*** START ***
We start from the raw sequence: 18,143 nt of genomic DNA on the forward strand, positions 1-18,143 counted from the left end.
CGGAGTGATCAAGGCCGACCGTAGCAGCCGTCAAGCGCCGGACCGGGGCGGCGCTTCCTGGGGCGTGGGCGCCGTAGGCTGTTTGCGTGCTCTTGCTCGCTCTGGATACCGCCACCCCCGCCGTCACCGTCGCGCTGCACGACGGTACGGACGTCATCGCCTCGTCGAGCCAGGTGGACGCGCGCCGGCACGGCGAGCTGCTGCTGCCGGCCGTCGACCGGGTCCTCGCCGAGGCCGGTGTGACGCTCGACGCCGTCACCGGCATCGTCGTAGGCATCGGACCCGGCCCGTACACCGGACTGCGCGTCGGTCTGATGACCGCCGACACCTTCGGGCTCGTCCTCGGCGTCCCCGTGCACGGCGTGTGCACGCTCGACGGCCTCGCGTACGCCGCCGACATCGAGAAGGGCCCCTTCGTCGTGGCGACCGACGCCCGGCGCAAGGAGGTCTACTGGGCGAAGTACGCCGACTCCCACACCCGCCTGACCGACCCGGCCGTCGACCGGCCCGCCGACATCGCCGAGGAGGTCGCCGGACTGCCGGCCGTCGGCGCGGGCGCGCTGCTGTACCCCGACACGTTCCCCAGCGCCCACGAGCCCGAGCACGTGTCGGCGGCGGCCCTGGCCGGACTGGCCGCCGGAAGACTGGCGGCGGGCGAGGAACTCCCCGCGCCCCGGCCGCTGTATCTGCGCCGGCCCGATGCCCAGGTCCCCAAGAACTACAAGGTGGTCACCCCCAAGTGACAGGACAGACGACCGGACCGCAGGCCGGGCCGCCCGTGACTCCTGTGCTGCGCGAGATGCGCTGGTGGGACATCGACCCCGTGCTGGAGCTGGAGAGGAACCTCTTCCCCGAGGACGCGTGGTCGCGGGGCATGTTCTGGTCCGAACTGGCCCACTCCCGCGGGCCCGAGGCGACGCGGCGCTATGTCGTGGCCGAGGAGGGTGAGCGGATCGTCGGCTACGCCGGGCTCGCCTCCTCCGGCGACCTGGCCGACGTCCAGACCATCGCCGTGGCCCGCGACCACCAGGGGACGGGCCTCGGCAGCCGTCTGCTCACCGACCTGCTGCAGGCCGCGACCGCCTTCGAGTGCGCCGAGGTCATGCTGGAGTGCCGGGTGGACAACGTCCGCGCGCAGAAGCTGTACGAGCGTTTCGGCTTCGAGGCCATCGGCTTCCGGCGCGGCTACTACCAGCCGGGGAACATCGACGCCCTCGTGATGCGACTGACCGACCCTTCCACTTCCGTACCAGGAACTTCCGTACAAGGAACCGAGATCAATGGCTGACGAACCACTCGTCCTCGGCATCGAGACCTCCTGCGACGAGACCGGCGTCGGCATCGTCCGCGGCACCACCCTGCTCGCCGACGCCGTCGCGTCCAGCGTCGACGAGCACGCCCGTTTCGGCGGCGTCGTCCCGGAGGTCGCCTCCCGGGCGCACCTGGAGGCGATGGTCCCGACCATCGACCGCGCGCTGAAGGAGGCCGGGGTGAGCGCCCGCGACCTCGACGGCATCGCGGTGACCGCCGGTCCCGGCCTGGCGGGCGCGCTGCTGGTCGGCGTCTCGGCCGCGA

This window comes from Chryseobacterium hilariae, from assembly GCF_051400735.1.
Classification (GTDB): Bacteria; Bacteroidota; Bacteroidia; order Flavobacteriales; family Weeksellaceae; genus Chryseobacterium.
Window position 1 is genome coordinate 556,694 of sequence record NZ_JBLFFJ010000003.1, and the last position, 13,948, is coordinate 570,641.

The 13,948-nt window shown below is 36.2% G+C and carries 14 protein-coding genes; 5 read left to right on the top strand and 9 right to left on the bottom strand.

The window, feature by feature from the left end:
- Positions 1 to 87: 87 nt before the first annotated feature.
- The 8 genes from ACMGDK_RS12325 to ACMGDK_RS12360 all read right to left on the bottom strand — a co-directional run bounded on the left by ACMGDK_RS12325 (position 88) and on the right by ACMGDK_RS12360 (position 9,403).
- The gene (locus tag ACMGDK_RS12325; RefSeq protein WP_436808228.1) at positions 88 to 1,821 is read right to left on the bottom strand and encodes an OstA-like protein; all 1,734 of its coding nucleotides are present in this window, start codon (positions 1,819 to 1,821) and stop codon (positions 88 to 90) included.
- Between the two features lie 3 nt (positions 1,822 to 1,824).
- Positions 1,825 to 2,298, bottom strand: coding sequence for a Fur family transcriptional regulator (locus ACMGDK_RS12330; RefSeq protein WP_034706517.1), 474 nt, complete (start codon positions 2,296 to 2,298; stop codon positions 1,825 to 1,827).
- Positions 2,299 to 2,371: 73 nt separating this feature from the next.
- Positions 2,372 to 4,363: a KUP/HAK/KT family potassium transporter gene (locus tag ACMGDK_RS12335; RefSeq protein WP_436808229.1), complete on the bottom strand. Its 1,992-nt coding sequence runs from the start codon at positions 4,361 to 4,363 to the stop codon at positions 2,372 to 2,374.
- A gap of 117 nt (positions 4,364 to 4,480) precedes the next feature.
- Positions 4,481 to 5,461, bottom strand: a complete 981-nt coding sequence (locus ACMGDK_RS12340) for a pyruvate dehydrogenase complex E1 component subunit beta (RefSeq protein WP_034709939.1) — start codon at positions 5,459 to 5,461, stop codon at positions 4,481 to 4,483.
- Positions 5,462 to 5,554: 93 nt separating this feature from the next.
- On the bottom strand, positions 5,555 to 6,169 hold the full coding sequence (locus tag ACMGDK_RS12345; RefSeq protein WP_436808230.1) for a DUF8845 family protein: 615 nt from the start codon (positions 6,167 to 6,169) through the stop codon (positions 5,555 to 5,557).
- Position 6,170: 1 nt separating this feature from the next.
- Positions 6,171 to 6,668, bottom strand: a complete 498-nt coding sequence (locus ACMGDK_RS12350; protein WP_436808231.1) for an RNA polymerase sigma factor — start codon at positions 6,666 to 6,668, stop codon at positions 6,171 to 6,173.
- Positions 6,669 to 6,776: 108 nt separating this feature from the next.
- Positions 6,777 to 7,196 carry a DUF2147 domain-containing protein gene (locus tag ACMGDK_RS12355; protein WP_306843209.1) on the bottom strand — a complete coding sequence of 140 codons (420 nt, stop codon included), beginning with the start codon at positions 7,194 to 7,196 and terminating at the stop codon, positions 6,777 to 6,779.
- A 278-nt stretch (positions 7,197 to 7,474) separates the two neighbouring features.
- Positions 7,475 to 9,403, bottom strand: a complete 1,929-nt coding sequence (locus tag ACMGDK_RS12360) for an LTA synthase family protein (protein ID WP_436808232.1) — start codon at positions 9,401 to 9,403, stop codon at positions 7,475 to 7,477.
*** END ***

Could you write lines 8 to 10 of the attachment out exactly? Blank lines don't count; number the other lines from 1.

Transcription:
- Positions 1 to 87: 87 nt before the first annotated feature.
- The 8 genes from ACMGDK_RS12325 to ACMGDK_RS12360 all read right to left on the bottom strand — a co-directional run bounded on the left by ACMGDK_RS12325 (position 88) and on the right by ACMGDK_RS12360 (position 9,403).
- The gene (locus tag ACMGDK_RS12325; RefSeq protein WP_436808228.1) at positions 88 to 1,821 is read right to left on the bottom strand and encodes an OstA-like protein; all 1,734 of its coding nucleotides are present in this window, start codon (positions 1,819 to 1,821) and stop codon (positions 88 to 90) included.